As Chromebooks become more popular, people ask if they should buy a low-cost Chromebook, which often runs around $250, or spend an extra $100 on an inexpensive Windows PC.
We did a search at Amazon to see what $350 can buy in a Windows computer. On average a user gets an older version AMD or low-end Intel processor running at 1 to 2GHz. Throw in integrated graphics that share the power of the low-end processor and we’re looking at machines with little power for more than the basic things Chromebooks excel at.
A $350 PC usually comes with 2 or 4GB of memory and a 320 or 500GB hard drive. By today’s standards, these laptops will feel antiquated compared to the recent crop of Windows 8 machines.
Purely from looking at the specs, the Dell Inspiron 11 seems to offer one of the best options at $330 with Windows 8 and a touchscreen. That’s not a bad machine for the price, so long as the potential buyers understand it won’t play the latest games, run high-powered software used by engineers, gamers or video/photo editors. Also the material used to make the machine will feel flimsy on most of these. The Amazon reviews show that this Dell runs close to 6 hours on a single charge, far better than we’d expect.
Some people love small 11-inch machines like this Dell. However, others need larger displays. Anyone using two programs at once, like a web browser and a word processor, will bristle at using an 11-inch screen with only 1366×768 resolution. The machine does offer a touch screen, but we’d prefer a higher resolution. Users won’t get that at this price on a Windows machine or a Chromebook.
How a Chromebook Compares to a Low-end PC
How does this Dell compare to a similar Chromebook? Let’s take a look at what we consider the best 11-inch Chromebook available today.
The Acer C720 Chromebook also comes with an 11″ 1366×768 resolution. For another $100 users can get the C720P with a touchscreen, but ChromeOS doesn’t really make good use of it.
The C720 comes with 2GB of RAM, just like the Dell, and an Intel Celeron 2955U processor. Don’t let the Celeron name fool you, because this machine runs ChromeOS faster than the Dell’s AMD will probably run Windows 8. Buyers get either 16 or 32GB SSD for $199 or $249. 16GB on ChromeOS often is plenty of space since the machine also adds 100GB of Google Drive storage for 2 years free.
The Acer Chromebook will boot in about 7 seconds and instantly load the web apps that ChromeOS runs. Compare that to Windows on a 5400rpm spinning hard drive. It will take at least 30-60 seconds to boot up, if it’s faster than most machines in this class. Programs will start in anywhere from ten to thirty seconds or more depending on how much power they need. In other words, the low-end Chromebook will run faster than the low-end Windows 8 machine most of the time.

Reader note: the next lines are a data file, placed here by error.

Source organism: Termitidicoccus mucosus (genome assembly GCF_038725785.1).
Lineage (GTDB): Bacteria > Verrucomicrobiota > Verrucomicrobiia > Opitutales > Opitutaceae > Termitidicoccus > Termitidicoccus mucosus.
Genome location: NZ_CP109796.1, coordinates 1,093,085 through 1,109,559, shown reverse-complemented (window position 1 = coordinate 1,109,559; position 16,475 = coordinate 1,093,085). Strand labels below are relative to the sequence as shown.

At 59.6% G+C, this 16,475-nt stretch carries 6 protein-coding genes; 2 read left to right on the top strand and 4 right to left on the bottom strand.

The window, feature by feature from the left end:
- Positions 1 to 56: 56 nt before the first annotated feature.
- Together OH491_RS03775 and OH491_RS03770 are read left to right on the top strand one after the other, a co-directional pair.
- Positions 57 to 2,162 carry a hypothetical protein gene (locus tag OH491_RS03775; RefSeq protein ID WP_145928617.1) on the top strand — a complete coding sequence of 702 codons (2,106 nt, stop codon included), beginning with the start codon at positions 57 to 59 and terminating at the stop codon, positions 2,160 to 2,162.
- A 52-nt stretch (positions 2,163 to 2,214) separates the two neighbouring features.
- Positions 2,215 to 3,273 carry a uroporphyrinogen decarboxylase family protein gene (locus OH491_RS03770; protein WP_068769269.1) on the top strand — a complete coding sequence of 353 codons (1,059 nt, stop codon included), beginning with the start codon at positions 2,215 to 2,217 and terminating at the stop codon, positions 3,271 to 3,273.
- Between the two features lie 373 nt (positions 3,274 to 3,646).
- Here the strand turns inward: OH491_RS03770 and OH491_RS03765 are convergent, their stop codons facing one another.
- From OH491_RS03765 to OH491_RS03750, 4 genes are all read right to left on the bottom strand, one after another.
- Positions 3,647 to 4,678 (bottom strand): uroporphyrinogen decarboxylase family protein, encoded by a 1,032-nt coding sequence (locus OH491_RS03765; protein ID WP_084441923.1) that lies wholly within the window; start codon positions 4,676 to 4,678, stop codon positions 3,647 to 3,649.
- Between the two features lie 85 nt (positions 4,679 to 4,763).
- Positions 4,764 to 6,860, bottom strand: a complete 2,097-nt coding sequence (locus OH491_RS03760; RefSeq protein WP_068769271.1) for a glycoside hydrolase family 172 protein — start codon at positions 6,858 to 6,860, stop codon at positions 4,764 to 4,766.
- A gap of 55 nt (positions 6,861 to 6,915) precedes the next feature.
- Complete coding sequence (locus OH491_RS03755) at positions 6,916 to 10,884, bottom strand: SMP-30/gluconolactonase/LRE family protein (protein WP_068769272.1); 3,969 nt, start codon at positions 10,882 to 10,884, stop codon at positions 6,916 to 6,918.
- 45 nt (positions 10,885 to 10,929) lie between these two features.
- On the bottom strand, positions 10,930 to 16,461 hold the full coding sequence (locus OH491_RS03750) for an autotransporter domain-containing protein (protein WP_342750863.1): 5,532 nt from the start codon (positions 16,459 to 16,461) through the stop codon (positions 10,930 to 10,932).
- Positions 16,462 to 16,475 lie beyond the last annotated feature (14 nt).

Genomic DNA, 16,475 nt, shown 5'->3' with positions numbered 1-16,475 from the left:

Get a Windows PC If…
Here’s what a Windows machine like this Dell can do that Chromebooks can’t.
- Runs Microsoft Office (instead of Google Docs used by Chromebooks), unless someone works with Microsoft’s online version of Office called Office 365.
- Many Windows machines can accept a hard drive or memory upgrade by simply unscrewing something on the bottom and swapping out the components. That means, when a user saves up they can buy a fast SSD and add some memory to make the Dell faster.
- Windows machines offer more flexibility since there’s so much software available, including low-end games, media creation apps and more that run nicely on a cheaper Windows 8 laptop.
- Most Windows software will run offline while most Chromebook web apps run online.
Get a Chromebook If …
A Chroembook offers a few tricks that Microsoft can’t match.
- They’re fast, light and portable at a low price while most fast, light portable Windows machines will cost a lot more than a Chromebook.
- Nearly all the software available for ChromeOS runs fast and online meaning a user could log into their Google account on another computer and get the same programs, even if they log onto a Windows or Mac, just by firing up the Chrome browser.
- A Chromebook makes it easy to erase and restore in minutes, instead of hours, for those times when things don’t work and the user calls tech support and they say “Reformat the hard drive.” That’s easy on a Chromebook, taking just minutes, while it takes hours on a Mac or PC.
Which One Should I Buy – a Chromebook or a Low-end PC?
Here’s what we recommend: people who need the following should go with a $350 Windows 8 laptop like the Dell we mentioned.
- Work or go to school and must use the full versions of Microsoft Office
- Want to install low-end games or software that only runs on Windows
- Don’t have access to Internet much of the day
- Don’t want to change from what they know already and they know Windows 8
- Can’t stand Google services and prefer Microsoft’s One Drive (formerly Skydrive)
Those who meet the following should seriously consider a Chromebook like the Acer C720 or C720P or the HP Chromebook 14 pictured above:
- Spend most of their time online
- Like the Chrome browser and the plugins and web apps it offers
- Don’t mind changing operating systems
- Only have $250 or less for a laptop
- Use Google services or don’t mind using them